One of the misconceptions regarding the relationship between Bayesian inference and frequentist inference is that they will lead to the same inferences, and hence all confidence intervals can simply be interpreted in a Bayesian way. In the case where data are normally distributed, for instance, there is a particular prior that will lead to a confidence interval that is numerically identical to Bayesian credible intervals computed using the Bayesian posterior (Jeffreys, 1961; Lindley, 1965). This might lead one to suspect that it does not matter whether one uses confidence procedures or Bayesian procedures. We showed, however, that confidence intervals and credible intervals can disagree markedly. The only way to know that a confidence interval is numerically identical to some credible interval is to prove it. The correspondence cannot — and should not — be assumed.

More broadly, the defense of confidence procedures by noting that, in some restricted cases, they numerically correspond to Bayesian procedures is actually no defense at all. One must first choose which confidence procedure, of many, to use; if one is committed to the procedure that allows a Bayesian interpretation, then one’s time is much better spent simply applying Bayesian theory. If the benefits of Bayesian theory are desired — and they clearly are, by proponents of confidence intervals — then there is no reason why Bayesian inference should not be applied in its full generality, rather than using the occasional correspondence with credible intervals as a hand-waving defense of confidence intervals.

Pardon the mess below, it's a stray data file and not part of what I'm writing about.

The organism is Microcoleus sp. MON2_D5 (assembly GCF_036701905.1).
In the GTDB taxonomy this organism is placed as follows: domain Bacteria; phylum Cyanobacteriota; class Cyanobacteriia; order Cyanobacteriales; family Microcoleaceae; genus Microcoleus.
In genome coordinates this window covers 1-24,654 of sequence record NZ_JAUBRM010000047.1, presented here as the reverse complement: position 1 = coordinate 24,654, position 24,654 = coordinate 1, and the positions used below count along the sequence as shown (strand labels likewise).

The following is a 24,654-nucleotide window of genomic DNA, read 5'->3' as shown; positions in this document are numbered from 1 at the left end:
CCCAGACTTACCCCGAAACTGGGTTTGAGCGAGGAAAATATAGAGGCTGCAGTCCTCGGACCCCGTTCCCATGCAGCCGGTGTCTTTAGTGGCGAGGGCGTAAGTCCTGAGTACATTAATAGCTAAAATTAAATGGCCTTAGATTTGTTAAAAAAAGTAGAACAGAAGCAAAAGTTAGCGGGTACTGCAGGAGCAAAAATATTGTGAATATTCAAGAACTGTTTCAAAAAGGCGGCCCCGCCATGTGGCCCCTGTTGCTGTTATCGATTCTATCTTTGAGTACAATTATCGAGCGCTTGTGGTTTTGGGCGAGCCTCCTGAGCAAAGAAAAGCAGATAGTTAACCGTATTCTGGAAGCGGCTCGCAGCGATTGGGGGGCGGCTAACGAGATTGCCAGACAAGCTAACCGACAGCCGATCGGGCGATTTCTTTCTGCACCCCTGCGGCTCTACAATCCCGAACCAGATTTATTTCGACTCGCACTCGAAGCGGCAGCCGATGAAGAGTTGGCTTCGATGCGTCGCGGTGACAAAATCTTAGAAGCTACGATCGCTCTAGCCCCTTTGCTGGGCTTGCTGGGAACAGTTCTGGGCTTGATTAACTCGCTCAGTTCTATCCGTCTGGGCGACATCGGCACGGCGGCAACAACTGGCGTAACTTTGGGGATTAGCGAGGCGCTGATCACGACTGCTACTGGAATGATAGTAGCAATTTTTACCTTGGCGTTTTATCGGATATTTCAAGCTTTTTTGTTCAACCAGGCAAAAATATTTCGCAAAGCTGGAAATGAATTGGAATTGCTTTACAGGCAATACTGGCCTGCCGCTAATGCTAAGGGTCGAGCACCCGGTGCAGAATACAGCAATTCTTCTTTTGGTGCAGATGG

It is important to emphasize, however, that for many of the confidence procedures presented in the applied statistical literature, no effort has been made to show that the intervals have the properties that proponents of confidence intervals desire. We should expect, as a matter of course, that developers of new confidence intervals show that their intervals have the desired inferential properties, instead of just nominal coverage of the true value and “short” width. Because developers of confidence intervals have not done this, the push for confidence intervals rests on uncertain ground. Adopting Bayesian inference, where all inferences arise within a logical, unified framework, would render the problems of assessing the properties of these confidence procedures moot. If desired, coverage of a Bayesian procedure can also be assessed; but if one is interested primarily in reasonable post-data inference, then Bayesian properties should be the priority, not frequentist coverage (cf. Gelman, 2008; Wasserman, 2008).